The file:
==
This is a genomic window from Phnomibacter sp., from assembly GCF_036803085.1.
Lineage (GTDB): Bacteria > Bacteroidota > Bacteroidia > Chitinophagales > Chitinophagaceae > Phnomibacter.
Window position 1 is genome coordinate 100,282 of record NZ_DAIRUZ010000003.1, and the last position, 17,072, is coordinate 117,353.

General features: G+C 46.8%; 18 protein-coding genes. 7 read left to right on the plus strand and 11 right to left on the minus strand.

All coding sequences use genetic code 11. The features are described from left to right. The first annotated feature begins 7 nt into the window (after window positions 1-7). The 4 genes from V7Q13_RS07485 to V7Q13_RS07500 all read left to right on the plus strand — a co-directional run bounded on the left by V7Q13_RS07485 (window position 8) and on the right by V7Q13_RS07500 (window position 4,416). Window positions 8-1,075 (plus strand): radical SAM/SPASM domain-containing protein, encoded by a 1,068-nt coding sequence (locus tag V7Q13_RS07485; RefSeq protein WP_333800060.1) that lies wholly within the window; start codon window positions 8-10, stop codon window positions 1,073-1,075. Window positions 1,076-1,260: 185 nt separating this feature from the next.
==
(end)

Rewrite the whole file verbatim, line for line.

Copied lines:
This is a genomic window from Phnomibacter sp., from assembly GCF_036803085.1.
Lineage (GTDB): Bacteria > Bacteroidota > Bacteroidia > Chitinophagales > Chitinophagaceae > Phnomibacter.
Window position 1 is genome coordinate 100,282 of record NZ_DAIRUZ010000003.1, and the last position, 17,072, is coordinate 117,353.

General features: G+C 46.8%; 18 protein-coding genes. 7 read left to right on the plus strand and 11 right to left on the minus strand.

All coding sequences use genetic code 11. The features are described from left to right. The first annotated feature begins 7 nt into the window (after window positions 1-7). The 4 genes from V7Q13_RS07485 to V7Q13_RS07500 all read left to right on the plus strand — a co-directional run bounded on the left by V7Q13_RS07485 (window position 8) and on the right by V7Q13_RS07500 (window position 4,416). Window positions 8-1,075 (plus strand): radical SAM/SPASM domain-containing protein, encoded by a 1,068-nt coding sequence (locus tag V7Q13_RS07485; RefSeq protein WP_333800060.1) that lies wholly within the window; start codon window positions 8-10, stop codon window positions 1,073-1,075. Window positions 1,076-1,260: 185 nt separating this feature from the next.